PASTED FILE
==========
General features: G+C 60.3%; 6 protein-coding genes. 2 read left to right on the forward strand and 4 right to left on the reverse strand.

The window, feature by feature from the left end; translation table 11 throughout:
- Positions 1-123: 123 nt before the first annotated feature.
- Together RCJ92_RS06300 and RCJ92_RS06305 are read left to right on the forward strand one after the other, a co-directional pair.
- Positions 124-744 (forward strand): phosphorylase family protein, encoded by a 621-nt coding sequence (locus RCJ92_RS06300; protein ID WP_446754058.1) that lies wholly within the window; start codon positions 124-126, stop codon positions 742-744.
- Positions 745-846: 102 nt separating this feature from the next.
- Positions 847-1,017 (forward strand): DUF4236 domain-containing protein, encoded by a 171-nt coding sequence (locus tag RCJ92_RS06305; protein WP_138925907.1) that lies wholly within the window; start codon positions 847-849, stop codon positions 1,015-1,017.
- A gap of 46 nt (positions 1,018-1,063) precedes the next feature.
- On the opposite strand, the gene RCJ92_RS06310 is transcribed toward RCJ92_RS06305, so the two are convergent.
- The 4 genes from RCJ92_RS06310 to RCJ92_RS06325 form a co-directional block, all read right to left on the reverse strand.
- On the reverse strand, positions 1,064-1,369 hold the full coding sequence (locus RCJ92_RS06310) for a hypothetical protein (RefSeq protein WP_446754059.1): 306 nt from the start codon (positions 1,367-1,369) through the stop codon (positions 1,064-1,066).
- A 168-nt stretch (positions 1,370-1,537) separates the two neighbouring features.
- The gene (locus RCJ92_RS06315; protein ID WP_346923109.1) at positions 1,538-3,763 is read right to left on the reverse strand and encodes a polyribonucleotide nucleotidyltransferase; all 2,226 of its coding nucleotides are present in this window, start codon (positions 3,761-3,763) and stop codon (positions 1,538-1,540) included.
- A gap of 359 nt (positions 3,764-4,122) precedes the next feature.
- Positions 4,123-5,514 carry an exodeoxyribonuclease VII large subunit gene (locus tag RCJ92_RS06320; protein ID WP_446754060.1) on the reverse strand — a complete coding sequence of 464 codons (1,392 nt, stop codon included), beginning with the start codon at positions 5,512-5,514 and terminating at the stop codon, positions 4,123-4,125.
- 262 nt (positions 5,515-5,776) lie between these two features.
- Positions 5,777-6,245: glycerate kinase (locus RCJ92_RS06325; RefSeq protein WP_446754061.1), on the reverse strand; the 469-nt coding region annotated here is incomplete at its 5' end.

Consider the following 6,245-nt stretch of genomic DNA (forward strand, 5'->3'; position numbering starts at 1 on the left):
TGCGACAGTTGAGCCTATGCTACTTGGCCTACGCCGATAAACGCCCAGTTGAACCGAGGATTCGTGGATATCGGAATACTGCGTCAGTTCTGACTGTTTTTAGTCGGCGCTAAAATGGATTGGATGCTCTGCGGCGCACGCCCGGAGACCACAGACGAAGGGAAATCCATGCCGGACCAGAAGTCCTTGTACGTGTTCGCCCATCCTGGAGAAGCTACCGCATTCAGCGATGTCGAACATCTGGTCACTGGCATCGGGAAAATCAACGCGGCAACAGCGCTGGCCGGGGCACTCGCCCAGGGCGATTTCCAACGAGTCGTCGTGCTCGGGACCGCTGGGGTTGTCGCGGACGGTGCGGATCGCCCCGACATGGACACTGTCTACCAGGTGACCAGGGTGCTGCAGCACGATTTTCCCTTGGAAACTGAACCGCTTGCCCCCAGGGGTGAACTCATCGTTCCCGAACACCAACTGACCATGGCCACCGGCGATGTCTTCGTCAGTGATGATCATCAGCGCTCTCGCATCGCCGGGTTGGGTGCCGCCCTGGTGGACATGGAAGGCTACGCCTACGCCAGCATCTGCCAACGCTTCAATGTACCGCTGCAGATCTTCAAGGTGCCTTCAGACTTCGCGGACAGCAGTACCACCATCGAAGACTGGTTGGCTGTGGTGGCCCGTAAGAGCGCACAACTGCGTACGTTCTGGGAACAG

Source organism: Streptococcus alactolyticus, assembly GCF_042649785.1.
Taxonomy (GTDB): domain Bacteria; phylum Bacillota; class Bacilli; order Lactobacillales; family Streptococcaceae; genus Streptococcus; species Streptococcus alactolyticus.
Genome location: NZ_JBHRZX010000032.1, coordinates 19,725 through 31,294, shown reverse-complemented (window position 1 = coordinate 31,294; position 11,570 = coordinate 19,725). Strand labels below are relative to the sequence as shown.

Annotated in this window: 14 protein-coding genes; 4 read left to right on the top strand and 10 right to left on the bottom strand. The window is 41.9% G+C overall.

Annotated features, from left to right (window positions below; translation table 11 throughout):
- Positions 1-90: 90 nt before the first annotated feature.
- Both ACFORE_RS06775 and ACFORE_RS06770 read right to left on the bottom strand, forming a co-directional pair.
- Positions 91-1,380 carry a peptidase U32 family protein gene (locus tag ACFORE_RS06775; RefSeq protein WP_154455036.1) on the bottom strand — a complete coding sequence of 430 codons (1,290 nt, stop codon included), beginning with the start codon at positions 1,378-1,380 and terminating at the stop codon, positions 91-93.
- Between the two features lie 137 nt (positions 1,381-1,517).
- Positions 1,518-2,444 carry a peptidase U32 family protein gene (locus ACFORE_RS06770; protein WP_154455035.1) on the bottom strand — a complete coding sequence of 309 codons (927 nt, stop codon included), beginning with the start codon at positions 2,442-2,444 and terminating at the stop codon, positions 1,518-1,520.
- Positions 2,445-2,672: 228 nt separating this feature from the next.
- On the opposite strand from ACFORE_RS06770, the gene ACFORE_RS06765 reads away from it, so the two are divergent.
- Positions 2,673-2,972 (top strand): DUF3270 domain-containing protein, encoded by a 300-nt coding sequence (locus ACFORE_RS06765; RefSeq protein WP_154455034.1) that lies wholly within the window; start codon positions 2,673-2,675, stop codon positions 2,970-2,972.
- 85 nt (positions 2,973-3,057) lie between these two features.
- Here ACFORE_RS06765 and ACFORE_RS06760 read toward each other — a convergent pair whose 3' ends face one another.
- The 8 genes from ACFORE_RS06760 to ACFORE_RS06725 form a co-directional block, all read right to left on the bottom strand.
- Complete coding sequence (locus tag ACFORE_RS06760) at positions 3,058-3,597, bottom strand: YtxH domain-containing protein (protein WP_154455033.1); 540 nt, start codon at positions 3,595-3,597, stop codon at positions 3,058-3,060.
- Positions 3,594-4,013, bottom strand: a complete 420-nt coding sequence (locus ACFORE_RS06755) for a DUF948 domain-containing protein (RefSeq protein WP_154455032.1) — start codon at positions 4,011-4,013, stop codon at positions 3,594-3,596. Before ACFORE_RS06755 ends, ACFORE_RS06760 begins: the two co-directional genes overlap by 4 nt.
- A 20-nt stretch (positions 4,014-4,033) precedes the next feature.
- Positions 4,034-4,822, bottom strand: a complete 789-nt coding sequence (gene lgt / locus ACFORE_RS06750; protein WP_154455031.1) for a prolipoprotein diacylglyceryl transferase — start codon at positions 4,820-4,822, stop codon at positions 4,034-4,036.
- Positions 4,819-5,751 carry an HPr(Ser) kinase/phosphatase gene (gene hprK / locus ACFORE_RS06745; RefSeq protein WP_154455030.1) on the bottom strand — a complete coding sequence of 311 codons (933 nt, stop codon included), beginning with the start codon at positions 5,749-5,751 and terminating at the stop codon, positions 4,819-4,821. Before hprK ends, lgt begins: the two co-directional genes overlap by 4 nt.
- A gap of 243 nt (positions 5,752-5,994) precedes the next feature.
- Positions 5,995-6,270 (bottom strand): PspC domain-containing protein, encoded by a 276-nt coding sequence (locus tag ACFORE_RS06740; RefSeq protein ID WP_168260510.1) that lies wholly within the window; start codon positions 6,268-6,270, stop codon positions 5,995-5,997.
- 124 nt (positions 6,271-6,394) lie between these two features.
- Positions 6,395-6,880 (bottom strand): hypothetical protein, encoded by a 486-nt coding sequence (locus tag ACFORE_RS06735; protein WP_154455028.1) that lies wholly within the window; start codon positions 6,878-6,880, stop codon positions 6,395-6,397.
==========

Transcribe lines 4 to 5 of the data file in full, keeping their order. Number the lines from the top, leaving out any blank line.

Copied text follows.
- Together RCJ92_RS06300 and RCJ92_RS06305 are read left to right on the forward strand one after the other, a co-directional pair.
- Positions 124-744 (forward strand): phosphorylase family protein, encoded by a 621-nt coding sequence (locus RCJ92_RS06300; protein ID WP_446754058.1) that lies wholly within the window; start codon positions 124-126, stop codon positions 742-744.